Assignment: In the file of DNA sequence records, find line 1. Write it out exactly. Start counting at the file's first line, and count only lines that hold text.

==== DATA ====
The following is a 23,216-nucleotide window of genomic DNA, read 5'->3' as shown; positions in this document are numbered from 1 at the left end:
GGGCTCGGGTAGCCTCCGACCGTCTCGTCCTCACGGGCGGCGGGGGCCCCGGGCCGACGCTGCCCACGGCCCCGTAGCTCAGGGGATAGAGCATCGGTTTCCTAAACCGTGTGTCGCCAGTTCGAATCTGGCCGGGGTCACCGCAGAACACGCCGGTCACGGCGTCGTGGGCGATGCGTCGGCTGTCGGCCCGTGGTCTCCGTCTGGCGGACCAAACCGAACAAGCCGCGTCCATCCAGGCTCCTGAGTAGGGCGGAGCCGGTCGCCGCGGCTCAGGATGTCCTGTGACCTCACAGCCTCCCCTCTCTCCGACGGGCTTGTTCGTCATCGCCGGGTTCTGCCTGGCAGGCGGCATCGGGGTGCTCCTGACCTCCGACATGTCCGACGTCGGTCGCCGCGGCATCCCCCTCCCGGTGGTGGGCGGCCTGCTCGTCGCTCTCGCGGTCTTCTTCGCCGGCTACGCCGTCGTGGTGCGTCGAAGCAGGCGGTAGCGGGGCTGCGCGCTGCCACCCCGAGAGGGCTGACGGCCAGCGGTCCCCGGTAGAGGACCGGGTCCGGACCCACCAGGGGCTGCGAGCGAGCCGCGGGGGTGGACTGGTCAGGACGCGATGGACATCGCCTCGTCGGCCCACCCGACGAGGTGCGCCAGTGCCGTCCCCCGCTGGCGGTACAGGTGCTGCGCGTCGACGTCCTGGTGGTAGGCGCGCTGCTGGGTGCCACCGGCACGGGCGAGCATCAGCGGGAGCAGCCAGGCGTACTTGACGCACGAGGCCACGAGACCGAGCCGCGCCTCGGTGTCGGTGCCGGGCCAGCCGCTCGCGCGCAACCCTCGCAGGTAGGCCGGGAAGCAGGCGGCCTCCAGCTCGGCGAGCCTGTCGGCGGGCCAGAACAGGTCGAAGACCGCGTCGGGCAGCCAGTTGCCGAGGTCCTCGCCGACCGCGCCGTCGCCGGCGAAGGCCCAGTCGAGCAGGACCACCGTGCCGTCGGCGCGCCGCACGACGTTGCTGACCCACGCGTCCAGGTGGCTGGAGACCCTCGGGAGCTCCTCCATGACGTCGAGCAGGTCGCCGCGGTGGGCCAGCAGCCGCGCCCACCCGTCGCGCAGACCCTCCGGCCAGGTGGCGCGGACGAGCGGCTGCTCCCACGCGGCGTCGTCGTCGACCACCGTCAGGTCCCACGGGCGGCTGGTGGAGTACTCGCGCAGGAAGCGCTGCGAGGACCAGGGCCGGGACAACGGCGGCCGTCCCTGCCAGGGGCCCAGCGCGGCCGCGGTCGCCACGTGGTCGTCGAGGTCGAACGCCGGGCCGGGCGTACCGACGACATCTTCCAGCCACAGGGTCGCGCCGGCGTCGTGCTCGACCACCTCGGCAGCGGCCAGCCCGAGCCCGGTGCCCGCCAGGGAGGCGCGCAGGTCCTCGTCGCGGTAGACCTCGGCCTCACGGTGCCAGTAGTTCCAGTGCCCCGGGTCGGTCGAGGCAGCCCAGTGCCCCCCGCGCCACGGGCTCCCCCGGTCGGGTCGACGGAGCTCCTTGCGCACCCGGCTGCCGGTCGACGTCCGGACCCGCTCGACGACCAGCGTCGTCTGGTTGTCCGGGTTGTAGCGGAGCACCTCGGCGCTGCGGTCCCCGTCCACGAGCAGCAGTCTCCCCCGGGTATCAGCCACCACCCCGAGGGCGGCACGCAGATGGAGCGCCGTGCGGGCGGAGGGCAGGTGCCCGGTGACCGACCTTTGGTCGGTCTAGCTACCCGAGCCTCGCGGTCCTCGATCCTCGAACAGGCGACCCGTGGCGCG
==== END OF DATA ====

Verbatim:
The following is a 23,216-nucleotide window of genomic DNA, read 5'->3' as shown; positions in this document are numbered from 1 at the left end: